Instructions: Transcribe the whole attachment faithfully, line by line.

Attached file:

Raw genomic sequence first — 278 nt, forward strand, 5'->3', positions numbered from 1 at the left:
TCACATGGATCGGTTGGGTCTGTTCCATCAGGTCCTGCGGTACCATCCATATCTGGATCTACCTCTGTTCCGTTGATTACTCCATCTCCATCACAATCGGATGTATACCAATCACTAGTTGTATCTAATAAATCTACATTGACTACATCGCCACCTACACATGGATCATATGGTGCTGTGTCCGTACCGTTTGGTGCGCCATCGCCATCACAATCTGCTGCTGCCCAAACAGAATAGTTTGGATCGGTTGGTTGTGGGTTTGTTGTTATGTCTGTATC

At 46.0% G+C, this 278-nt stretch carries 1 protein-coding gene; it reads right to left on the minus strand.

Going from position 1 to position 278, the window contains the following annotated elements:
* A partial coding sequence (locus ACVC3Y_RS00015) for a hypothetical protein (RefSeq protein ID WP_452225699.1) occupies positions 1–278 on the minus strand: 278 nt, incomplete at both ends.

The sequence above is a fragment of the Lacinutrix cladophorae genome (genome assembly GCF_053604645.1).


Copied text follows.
Raw genomic sequence first — 278 nt, forward strand, 5'->3', positions numbered from 1 at the left:
TCACATGGATCGGTTGGGTCTGTTCCATCAGGTCCTGCGGTACCATCCATATCTGGATCTACCTCTGTTCCGTTGATTACTCCATCTCCATCACAATCGGATGTATACCAATCACTAGTTGTATCTAATAAATCTACATTGACTACATCGCCACCTACACATGGATCATATGGTGCTGTGTCCGTACCGTTTGGTGCGCCATCGCCATCACAATCTGCTGCTGCCCAAACAGAATAGTTTGGATCGGTTGGTTGTGGGTTTGTTGTTATGTCTGTATC

At 46.0% G+C, this 278-nt stretch carries 1 protein-coding gene; it reads right to left on the minus strand.

Going from position 1 to position 278, the window contains the following annotated elements:
* A partial coding sequence (locus ACVC3Y_RS00015) for a hypothetical protein (RefSeq protein ID WP_452225699.1) occupies positions 1–278 on the minus strand: 278 nt, incomplete at both ends.

The sequence above is a fragment of the Lacinutrix cladophorae genome (genome assembly GCF_053604645.1).